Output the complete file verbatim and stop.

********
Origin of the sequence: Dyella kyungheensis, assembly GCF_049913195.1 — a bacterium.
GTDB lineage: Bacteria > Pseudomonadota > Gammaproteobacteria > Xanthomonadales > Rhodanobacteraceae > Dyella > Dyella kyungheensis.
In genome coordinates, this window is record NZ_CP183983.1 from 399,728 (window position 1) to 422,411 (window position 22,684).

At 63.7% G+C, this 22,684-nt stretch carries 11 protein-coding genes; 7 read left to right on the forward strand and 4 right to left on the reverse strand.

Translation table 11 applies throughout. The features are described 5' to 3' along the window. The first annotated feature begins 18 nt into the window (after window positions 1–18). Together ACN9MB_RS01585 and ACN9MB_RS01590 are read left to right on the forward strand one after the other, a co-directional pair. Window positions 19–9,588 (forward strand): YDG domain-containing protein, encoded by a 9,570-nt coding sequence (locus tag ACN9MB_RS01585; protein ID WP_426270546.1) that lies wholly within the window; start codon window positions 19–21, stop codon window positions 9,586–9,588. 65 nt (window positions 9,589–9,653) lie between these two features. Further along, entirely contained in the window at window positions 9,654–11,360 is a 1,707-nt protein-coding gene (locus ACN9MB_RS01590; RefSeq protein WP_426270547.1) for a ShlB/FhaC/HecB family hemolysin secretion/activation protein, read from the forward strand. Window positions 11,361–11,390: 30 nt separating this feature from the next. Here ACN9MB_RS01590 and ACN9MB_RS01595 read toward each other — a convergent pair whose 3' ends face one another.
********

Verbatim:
Origin of the sequence: Dyella kyungheensis, assembly GCF_049913195.1 — a bacterium.
GTDB lineage: Bacteria > Pseudomonadota > Gammaproteobacteria > Xanthomonadales > Rhodanobacteraceae > Dyella > Dyella kyungheensis.
In genome coordinates, this window is record NZ_CP183983.1 from 399,728 (window position 1) to 422,411 (window position 22,684).

At 63.7% G+C, this 22,684-nt stretch carries 11 protein-coding genes; 7 read left to right on the forward strand and 4 right to left on the reverse strand.

Translation table 11 applies throughout. The features are described 5' to 3' along the window. The first annotated feature begins 18 nt into the window (after window positions 1–18). Together ACN9MB_RS01585 and ACN9MB_RS01590 are read left to right on the forward strand one after the other, a co-directional pair. Window positions 19–9,588 (forward strand): YDG domain-containing protein, encoded by a 9,570-nt coding sequence (locus tag ACN9MB_RS01585; protein ID WP_426270546.1) that lies wholly within the window; start codon window positions 19–21, stop codon window positions 9,586–9,588. 65 nt (window positions 9,589–9,653) lie between these two features. Further along, entirely contained in the window at window positions 9,654–11,360 is a 1,707-nt protein-coding gene (locus ACN9MB_RS01590; RefSeq protein WP_426270547.1) for a ShlB/FhaC/HecB family hemolysin secretion/activation protein, read from the forward strand. Window positions 11,361–11,390: 30 nt separating this feature from the next. Here ACN9MB_RS01590 and ACN9MB_RS01595 read toward each other — a convergent pair whose 3' ends face one another.